STARRED REVIEW
February 07, 2017

The tale of the tape

By John Darnielle
Review by

About midway through his latest novel, Universal Harvester, author John Darnielle drops a potent clue to a larger reveal, but in typical Midwest fashion, it’s unadorned, unheralded, that one massive bass lurking beneath the deceptively calm waters of an otherwise unassuming lake.

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About midway through his latest novel, Universal Harvester, author John Darnielle drops a potent clue to a larger reveal, but in typical Midwest fashion, it’s unadorned, unheralded, that one massive bass lurking beneath the deceptively calm waters of an otherwise unassuming lake.

Here it is: “You have to get inside to see anything worth seeing, you have to listen long enough to hear the music. Or possibly that’s just a thing you tell yourself when it becomes clear you won’t be leaving. Sometimes that seems more likely. It’s hard to say for sure.”

Darnielle, who is probably best known in pop culture as the prime mover behind the celebrated lo-fi indie band The Mountain Goats, was also nominated for the National Book Award with his NY Times bestselling debut novel, Wolf in White Van. In Universal Harvester, he explores the role of novelist as tarot card reader; as he uncovers each scene, he seems to say, “This could mean X, or it could mean the opposite of X. Let’s flip over the next card to see what it reveals.” The plot springs from a series of unexplained and vaguely disturbing scenes that continue to show up on videotapes rented from an indie store in the hamlet of Nevada (pronounced Ne-VAY-dah), Iowa. Slacker clerk Jeremy Heldt gradually—and a little reluctantly—immerses himself in attempting to unravel the mysteries of what the footage is, where it came from, and what it means.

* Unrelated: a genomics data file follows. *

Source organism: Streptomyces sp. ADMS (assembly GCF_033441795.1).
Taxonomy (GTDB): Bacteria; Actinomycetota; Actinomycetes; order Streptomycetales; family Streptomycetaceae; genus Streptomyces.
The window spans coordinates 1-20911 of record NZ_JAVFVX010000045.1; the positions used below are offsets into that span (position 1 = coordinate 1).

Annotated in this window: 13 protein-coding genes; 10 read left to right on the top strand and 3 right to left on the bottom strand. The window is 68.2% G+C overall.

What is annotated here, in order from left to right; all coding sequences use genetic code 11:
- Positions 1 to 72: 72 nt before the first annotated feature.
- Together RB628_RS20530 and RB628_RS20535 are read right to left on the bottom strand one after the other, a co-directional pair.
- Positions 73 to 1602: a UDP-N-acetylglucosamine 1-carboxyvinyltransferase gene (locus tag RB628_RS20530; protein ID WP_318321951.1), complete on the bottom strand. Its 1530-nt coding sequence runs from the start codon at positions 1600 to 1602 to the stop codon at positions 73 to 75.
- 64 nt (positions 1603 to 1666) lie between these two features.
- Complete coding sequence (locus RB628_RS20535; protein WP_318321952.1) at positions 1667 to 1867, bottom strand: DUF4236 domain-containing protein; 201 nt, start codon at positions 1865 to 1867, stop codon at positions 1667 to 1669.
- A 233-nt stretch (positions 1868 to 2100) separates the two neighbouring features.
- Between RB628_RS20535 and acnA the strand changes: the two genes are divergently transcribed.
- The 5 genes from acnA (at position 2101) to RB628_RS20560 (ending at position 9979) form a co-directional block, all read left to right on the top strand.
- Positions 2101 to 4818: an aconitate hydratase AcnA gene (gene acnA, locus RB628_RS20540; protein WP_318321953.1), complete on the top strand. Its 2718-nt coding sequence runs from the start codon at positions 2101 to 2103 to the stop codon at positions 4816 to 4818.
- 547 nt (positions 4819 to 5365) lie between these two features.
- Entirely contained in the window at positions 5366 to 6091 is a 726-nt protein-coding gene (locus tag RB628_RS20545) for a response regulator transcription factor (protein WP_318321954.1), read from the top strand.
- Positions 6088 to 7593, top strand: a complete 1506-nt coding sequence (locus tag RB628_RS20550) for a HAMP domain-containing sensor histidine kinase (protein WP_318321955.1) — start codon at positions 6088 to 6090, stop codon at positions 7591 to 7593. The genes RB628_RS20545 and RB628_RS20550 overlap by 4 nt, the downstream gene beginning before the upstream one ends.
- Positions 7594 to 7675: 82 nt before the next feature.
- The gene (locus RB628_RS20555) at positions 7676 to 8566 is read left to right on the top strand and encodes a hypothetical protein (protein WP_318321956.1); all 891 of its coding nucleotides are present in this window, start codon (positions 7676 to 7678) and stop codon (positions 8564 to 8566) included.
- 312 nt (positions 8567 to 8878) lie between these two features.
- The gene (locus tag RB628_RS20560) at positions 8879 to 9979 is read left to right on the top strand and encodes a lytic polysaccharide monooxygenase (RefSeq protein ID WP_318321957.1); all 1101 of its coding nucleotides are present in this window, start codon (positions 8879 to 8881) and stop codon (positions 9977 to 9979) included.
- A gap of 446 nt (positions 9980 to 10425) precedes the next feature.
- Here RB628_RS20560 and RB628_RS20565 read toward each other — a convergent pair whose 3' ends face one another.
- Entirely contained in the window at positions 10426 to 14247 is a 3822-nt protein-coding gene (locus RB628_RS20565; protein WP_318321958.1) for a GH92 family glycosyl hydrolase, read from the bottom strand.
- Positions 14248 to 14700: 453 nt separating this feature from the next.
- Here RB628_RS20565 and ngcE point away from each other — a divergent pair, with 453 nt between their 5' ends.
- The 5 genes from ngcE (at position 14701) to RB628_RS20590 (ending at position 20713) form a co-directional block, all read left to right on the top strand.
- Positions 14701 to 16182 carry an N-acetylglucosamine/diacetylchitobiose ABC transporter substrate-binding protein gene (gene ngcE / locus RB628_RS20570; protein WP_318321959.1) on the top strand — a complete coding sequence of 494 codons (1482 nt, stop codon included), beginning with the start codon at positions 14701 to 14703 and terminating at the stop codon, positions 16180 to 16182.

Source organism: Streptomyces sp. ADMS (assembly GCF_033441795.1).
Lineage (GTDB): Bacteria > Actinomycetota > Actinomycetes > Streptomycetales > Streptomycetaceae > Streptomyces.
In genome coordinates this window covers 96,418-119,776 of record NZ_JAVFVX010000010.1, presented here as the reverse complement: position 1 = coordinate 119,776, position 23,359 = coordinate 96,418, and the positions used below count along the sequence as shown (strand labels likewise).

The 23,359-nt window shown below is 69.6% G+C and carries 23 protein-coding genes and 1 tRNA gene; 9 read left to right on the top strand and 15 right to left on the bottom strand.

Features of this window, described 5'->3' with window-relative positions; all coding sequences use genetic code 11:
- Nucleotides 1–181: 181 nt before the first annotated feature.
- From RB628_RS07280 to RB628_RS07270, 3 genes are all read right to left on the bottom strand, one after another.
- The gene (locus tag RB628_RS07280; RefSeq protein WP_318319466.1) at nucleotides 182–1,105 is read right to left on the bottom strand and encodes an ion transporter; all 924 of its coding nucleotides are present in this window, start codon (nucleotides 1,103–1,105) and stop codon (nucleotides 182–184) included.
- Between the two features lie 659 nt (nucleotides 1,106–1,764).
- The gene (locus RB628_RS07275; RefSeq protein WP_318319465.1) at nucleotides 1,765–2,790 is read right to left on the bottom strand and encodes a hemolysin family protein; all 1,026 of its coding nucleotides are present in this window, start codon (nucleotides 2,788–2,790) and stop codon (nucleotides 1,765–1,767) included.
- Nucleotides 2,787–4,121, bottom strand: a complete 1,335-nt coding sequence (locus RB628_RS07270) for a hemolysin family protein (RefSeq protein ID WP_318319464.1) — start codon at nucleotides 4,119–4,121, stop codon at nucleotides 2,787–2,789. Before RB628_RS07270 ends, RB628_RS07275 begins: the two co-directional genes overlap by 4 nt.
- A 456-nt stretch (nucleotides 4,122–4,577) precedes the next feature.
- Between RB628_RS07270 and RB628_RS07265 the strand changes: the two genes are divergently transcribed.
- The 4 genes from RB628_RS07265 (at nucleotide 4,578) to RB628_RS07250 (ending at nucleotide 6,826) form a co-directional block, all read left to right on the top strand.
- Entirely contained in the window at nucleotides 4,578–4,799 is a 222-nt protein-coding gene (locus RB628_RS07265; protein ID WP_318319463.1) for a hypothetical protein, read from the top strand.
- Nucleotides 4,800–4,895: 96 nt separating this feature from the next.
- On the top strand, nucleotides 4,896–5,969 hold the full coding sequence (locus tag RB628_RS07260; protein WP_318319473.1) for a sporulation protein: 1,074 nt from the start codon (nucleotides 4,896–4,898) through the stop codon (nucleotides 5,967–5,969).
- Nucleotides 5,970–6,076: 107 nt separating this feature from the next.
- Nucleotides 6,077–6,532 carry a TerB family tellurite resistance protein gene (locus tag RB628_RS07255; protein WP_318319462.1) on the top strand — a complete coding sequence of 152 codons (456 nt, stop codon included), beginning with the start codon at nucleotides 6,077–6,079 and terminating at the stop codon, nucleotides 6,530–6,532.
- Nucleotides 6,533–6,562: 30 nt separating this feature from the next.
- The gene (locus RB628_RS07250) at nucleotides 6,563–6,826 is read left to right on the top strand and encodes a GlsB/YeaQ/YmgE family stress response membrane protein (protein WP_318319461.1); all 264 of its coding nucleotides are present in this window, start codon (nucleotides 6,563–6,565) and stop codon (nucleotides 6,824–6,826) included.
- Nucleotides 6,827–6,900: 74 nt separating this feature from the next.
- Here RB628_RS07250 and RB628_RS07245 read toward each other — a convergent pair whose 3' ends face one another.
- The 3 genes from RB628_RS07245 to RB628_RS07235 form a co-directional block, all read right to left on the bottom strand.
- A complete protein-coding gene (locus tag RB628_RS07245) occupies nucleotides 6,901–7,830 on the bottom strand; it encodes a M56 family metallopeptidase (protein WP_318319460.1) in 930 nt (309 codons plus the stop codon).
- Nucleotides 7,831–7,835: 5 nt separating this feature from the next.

The spirit of the Under Toad from John Irving’s The World According to Garp hangs heavy over this novel. Corn fields that appear benign under the noonday sun turn sinister after dark, basements and barns conceal clandestine confrontations, shadow and substance play tag in imagination and reality. One almost expects Rod Serling to step out in an epilogue, wrapping everything up with a neat bow, but Darnielle refuses to make it that easy for the reader. Universal Harvester both demands one’s attention and rewards it, but ambiguity is interwoven throughout its warp and weft. Out there on the lit-fic frontier where horror meets mystery and reaches for something beyond, that’s the ultimate achievement.

Thane Tierney lives in Inglewood, CA, and has actually driven through Nevada, Iowa.

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Universal Harvester

Universal Harvester

By John Darnielle
FSG
ISBN 9780374282103

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